Have you also observed that many people behave as if not all dollars are created equal? By assigning relative values to different moneys that in reality have the same buying power, they run the risk of being too quick to spend, too slow to save, or too conservative when they invest—all of which can cost them in the short or long run.
As this chap can tell you, your bank account contains absolute dollars and not “percentages of”. But human beings don’t think in absolute dollars. They think in relative dollars.
ALL MONEY IS REALLY THE SAME!
But people still place too much emphasis on their out-of-pocket expenses (what they have to pay now) and too little value on opportunity costs (what they miss by not taking an action). Or stated differently, people overvalue what they have (today’s salary) and fail to properly value what they could have (long term savings or the benefits of tax-deferred savings).
What do I mean? Perhaps an example would help to explain:
Twins Andy and Mandy just graduated from college at 21 years of age. Mandy, upon entering the workforce, immediately began contributing $50 a month to a stock mutual fund (an ETF Index Fund would be a better choice, but Mandy did not want to listen to her father) and continued to do so for the next eight years until she got married and found more pressing needs for that $50. She left the accumulated funds untouched.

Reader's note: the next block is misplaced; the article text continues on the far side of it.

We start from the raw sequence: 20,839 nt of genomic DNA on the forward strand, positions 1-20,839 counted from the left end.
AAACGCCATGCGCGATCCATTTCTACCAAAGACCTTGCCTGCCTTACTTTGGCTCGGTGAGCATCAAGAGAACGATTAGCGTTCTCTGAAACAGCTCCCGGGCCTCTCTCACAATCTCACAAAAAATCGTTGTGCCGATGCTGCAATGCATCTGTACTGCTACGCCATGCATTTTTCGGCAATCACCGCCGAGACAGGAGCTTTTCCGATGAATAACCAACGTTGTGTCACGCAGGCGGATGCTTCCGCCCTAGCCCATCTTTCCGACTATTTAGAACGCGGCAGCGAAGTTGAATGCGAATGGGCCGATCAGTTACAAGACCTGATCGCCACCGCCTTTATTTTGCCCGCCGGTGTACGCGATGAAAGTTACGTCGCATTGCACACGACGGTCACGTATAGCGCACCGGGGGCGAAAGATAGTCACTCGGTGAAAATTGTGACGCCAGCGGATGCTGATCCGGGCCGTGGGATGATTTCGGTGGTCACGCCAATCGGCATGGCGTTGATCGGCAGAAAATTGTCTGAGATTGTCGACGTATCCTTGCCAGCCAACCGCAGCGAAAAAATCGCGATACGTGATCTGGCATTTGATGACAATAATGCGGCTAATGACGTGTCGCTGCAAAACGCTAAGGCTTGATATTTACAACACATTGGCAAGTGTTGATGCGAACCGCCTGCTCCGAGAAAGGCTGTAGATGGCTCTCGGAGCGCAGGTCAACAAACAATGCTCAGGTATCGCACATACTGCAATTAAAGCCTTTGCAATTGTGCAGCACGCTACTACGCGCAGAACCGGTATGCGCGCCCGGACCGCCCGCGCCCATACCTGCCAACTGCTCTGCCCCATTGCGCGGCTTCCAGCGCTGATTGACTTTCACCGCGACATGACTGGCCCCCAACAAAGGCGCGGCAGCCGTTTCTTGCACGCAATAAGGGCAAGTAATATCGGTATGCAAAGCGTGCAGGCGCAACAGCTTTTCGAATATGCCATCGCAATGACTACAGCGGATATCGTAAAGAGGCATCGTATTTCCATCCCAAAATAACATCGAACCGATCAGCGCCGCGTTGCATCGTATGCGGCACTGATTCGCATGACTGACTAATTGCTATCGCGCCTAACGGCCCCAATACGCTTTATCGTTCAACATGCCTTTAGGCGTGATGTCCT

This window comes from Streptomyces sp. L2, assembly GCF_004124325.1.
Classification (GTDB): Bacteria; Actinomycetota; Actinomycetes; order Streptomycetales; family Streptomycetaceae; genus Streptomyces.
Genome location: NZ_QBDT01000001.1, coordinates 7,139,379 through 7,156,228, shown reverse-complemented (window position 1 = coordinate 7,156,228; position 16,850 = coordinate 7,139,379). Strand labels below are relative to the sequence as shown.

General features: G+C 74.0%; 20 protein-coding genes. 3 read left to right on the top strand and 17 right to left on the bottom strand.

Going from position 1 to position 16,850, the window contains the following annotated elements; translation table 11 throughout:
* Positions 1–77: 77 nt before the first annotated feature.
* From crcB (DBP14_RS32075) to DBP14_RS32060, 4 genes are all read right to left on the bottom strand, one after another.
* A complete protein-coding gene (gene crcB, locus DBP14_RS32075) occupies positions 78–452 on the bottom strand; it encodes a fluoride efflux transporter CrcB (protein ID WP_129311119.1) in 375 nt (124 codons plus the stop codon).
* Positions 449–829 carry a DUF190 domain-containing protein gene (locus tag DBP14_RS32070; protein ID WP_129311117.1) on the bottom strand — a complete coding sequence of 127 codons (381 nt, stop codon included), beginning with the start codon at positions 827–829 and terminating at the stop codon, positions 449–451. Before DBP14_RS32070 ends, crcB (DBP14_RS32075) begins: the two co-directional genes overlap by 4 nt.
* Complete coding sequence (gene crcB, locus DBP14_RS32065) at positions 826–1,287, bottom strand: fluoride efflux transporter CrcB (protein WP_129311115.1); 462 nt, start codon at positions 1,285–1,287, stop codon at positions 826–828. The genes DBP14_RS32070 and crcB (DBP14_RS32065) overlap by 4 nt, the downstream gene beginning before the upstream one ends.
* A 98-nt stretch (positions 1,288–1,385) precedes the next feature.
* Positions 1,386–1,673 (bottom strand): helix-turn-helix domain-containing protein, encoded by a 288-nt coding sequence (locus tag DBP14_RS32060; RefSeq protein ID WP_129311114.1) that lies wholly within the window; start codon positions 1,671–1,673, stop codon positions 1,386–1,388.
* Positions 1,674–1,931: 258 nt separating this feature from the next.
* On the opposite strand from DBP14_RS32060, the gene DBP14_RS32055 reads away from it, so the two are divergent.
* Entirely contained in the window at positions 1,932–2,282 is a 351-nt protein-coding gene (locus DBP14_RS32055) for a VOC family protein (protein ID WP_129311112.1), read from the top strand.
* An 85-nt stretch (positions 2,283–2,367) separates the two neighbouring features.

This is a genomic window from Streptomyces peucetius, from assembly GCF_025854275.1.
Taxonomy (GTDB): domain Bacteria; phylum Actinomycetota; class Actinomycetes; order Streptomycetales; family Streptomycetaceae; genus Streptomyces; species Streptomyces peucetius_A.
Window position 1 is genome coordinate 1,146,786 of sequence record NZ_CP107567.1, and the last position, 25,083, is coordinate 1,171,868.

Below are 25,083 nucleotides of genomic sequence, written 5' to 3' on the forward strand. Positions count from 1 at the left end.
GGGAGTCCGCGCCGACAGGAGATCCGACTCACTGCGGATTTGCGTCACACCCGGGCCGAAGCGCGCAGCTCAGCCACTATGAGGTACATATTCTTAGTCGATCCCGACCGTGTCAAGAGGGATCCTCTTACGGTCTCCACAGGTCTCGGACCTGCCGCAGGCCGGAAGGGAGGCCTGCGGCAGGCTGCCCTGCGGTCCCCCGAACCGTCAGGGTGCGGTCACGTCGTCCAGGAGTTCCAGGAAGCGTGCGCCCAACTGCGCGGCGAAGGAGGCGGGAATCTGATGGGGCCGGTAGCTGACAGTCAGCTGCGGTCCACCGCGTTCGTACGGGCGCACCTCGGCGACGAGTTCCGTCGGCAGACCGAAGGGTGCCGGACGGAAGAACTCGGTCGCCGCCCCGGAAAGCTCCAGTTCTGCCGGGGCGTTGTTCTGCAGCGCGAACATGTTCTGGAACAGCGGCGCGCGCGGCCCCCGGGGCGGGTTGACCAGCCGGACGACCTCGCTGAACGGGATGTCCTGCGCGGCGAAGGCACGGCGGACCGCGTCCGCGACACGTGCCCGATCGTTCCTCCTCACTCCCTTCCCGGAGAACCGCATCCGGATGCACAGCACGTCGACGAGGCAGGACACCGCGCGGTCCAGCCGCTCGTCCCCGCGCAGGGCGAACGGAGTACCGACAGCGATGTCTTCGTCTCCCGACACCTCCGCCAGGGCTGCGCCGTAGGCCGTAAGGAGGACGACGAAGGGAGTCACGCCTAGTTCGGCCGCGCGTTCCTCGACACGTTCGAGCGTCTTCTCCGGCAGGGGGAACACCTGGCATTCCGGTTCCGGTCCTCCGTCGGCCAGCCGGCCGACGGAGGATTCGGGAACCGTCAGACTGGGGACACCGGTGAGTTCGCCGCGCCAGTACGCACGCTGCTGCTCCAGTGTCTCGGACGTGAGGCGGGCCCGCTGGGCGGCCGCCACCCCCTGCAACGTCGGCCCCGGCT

Andy, who married his college sweetheart immediately upon graduation and soon after started a family, didn’t start investing until he turned 29. With the explanation,”Found no time for that kind of stuff earlier.” Then he too contributed $50 a month to the same stock mutual fund and he continued doing so for 37 years until he retired at age sixty-five.
All told, Andy invested $22,200, whereas Mandy contributed just $4,800.
At age sixty-five, who of the two had the most money, assuming they earned an average of 10% p.a.?
Ta-taaa and drum rolls: It’s Mandy with $256,650 vs. Andy’s $217,830
What do we learn from that?
A) Failing to take small numbers seriously can have profound effects when stretched over time!
B) Failing to understand the benefits of compound earnings over time might spoil your retirement.
C) The best way to guarantee that you’ll have money in the future is to make money in the future.